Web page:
Amazon’s indoor camera drone is ready to fly around your house | GeekComparison

Amazon unloaded an entire van of products at a private event today. Here are some of the many, many smart home products that have been announced.

Lookout nest! Amazon is stepping into the realm of Google (and its longtime thermostat partner, Ecobee) with the Amazon Smart Thermostat. Nest thermostats are a circle, so this thing is a square, with the usual touch controls on the front and an app (the Alexa app) for remote control and usage tracking. “Thermostat Hunches” allows Alexa to control the thermostat based on your location, and of course there are Alexa voice commands. Amazon partnered with Honeywell spin-off company Resideo to develop the thermostat, saying the device is “made with Honeywell Home Thermostat Technology”. Between Amazon’s Echo smarts and Honeywell’s thermostat experience, there’s plenty of expertise here.

The unit costs $59.99 and for $16 more you can get a bundle that includes a C-Wire power adapter, which you may need if your existing thermostat wiring isn’t supplying enough power. That’s significantly cheaper than Nest, whose cheapest thermostat is $129.99. Amazon is also undercutting its biggest thermostat partner, Ecobee, which provides a thermostat with an entire Alexa speaker and microphone integrated into it, the $229.99 Ecobee 4. This is just a thermostat, but wow, it’s cheap.

Some cameras, including that drone indoor camera

Next: cameras. Amazon’s crazy indoor flying drone camera — the ambiguous name “Ring Always Home Cam” — is now on sale in the US. This was announced a full year ago, but is now available “by invitation only” for $249.99. This is a “Day 1 Edition” (read: a beta product). So Amazon won’t let just anyone buy it. On the product page you can request an invitation to give Amazon money.

Like any other Ring camera, you can access the camera feed remotely via the Ring app. You get a 1440×1440 video feed that you can zoom in on. You can train the drone with modified flight paths by just holding it in the air and walking around the house. There will probably also be manual remotes, but I have a feeling these will be very limited.

It sounds like there isn’t much going on in the navigation stack. Amazon notes that “if Always Home Cam encounters an unexpected obstacle, it pauses and returns to the charging dock.” The drone is also limited to a single story of the house. If you have multiple stories, Amazon recommends multiple drones.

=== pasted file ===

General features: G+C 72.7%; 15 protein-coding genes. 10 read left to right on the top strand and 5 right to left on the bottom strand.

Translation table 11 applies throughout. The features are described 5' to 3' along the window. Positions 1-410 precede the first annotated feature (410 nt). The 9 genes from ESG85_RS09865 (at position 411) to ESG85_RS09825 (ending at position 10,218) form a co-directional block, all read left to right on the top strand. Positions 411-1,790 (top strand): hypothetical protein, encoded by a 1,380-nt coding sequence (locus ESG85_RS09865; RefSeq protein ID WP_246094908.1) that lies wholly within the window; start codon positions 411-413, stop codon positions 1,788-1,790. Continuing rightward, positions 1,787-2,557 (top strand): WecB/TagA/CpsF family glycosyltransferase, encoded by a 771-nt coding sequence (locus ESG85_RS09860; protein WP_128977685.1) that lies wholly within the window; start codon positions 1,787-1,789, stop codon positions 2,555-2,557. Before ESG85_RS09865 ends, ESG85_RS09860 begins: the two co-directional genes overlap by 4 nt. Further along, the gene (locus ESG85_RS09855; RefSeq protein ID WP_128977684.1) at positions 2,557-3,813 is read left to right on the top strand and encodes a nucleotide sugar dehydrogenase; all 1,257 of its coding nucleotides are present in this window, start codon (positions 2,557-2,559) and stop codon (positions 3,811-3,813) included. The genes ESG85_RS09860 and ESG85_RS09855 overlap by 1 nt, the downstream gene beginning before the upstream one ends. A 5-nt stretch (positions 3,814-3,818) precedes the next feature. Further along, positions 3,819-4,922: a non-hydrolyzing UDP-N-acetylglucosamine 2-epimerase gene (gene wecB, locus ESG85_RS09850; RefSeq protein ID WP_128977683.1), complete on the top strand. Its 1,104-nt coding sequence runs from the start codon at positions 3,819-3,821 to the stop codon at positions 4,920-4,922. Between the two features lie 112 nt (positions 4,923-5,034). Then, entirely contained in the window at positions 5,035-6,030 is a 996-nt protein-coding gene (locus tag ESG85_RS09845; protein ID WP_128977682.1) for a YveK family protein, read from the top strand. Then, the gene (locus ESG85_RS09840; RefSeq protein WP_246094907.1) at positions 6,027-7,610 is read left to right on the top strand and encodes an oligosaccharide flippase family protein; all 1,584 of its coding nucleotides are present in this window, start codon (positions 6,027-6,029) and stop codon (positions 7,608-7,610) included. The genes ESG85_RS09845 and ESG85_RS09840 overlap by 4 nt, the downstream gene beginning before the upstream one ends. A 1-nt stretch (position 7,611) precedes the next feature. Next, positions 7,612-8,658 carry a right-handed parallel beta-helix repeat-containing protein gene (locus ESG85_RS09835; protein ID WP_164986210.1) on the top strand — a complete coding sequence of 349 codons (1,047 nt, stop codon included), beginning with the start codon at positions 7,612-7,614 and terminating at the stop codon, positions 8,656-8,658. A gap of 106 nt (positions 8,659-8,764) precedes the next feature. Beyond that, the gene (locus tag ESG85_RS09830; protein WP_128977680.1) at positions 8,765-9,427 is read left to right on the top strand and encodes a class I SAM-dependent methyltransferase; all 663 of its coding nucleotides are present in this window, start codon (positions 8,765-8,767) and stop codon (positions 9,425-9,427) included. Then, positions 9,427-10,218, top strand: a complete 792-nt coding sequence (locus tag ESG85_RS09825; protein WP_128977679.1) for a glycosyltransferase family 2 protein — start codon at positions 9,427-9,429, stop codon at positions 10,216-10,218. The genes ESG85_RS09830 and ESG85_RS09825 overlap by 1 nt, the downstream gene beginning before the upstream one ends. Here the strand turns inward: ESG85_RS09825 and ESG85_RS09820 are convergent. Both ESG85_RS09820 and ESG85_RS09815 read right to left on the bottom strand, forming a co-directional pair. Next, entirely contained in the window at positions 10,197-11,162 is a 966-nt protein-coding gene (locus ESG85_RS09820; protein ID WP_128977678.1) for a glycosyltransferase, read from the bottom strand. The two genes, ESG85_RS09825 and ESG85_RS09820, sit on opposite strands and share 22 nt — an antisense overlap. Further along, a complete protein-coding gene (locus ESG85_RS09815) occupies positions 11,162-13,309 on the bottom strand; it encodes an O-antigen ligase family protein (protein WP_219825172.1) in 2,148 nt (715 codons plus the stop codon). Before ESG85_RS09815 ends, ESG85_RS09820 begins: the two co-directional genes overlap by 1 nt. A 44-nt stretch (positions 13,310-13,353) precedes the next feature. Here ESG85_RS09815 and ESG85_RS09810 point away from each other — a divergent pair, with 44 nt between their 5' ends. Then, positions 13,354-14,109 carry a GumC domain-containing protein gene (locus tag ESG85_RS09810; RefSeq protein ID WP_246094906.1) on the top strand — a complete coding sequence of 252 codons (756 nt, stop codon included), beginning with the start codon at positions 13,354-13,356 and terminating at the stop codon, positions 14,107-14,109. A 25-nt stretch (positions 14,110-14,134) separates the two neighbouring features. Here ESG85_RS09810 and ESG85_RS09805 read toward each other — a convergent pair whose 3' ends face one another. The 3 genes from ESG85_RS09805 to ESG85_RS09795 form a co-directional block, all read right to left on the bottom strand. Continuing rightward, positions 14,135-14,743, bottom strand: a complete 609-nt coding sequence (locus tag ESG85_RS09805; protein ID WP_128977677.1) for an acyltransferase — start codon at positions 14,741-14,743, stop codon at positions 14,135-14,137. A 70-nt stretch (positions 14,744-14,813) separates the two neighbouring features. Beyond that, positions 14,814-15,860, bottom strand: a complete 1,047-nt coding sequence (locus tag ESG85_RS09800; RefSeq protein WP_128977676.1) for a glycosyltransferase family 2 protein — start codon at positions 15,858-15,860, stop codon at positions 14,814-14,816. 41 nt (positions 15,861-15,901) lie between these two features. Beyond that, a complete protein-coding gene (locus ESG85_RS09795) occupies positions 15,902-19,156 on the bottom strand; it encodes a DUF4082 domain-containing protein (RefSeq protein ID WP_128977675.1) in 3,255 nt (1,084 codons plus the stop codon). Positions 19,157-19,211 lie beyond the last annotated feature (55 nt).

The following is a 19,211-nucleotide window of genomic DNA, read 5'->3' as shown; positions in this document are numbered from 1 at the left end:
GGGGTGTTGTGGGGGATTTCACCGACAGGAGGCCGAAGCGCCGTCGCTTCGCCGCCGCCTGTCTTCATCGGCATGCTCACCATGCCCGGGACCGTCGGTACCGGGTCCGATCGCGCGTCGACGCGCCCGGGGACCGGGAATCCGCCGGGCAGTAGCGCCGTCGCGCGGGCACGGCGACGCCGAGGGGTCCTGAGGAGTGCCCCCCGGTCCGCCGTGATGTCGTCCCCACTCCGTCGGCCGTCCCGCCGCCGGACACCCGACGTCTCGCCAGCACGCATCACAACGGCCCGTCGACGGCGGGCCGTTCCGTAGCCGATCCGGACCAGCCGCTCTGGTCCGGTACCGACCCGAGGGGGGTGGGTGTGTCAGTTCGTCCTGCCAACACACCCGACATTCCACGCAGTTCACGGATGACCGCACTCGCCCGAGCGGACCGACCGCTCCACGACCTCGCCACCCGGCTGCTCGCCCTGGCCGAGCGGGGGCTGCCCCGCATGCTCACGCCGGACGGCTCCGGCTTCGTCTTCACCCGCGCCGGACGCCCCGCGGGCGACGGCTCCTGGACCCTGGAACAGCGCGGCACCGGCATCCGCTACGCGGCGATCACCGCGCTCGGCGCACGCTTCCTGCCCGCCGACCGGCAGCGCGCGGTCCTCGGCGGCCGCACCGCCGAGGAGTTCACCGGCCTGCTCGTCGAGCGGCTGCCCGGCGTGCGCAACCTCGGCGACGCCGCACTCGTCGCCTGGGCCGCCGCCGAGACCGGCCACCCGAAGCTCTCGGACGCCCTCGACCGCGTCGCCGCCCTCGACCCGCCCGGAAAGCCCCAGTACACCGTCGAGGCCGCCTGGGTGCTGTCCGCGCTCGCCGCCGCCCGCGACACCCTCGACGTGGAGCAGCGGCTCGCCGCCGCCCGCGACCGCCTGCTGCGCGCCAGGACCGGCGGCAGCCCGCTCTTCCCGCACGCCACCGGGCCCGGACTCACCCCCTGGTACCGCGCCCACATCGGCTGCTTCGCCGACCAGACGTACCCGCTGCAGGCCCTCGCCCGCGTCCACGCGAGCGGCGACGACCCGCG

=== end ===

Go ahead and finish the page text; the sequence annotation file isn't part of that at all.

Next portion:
The drone lives in a small dock when it’s not spinning, and Amazon says it only records video when it’s flying. The dock also covers the camera, so it can’t record much while it’s not flying, even if it wanted to. It has a flight time of five minutes before it needs charging, and it should dock itself automatically when you’re done.

This is a quadcopter, so like any other quadcopter it will be a little quieter than a flying chainsaw, but not by much. The announcement video didn’t include a sound recording of the drone, but Amazon’s product page has a video detailing how much noise this thing will make. Ring president Leila Rouhi explained to the BBC last year that not only does the quadcopter cover the camera while it’s docked, it’s also “made to be loud, so it’s really privacy you can hear.”

If you have pets, Amazon admits that they “take time to adjust to the sound and movement of Always Home Cam.” If your dog is still afraid of the vacuum cleaner, imagine that vacuum cleaner magically came to life when you weren’t home and started flying around the room.

In other camera news, there is also a doorbell: the Blink Doorbell. For $49.99, this doorbell camera does 30fps, 1080p video with IR night vision, and two-way audio. It runs on 2.4GHz 802.11n Wi-Fi, and if you don’t want to power it with a doorbell wire, it can hold two AA batteries. Like all Blink cameras, this one is meant to be simple, inexpensive, and compatible with the Amazon Alexa ecosystem. There are some local storage options through the Blink Sync Module 2, or you can pay a monthly fee for cloud storage.

There are also two accessories for the Blink Outdoor camera: a $39.99 Floodlight mount (it adds a motion sensor) and two LEDs (they add 700 lumens of power and motion-activated recording). There’s also a $129.98 solar panel mount for the Blink Outdoor camera, so you don’t have to rely on the usual AAs anymore. The solar mount has a single “pre-installed” 18650 battery. Whether the battery is user-replaceable is unclear, and how long the battery will last is equally vague.

The Ring + eero security system

One more product before we go: the Ring Alarm Pro. This is a sequel to last year’s Ring Alarm home security system. The main difference is that the Alarm Pro combines two acquisitions from Amazon: a Ring alarm system and an eero Wi-Fi 6 mesh router. This will wirelessly connect your home to the Internet and protect it, all in one big box. The starter kit costs $299.99 and provides eight items: one Alarm Pro base station, one keypad, four contact sensors, one motion detector, and one alarm range extender.

The base station seems to be the only other item from last year, with the only new addition being the eero Wi-Fi 6 router functionality. It is fully compatible with the eero mesh system, so just add another mesh point if you need one. The other widgets still use Z-Wave for low power connectivity. If you have last year’s version of Ring Alarm and want to upgrade to the Wi-Fi version, that will cost $249 for the base station only. The new Alarm Pro will be released on November 3.

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Listing image by Amazon

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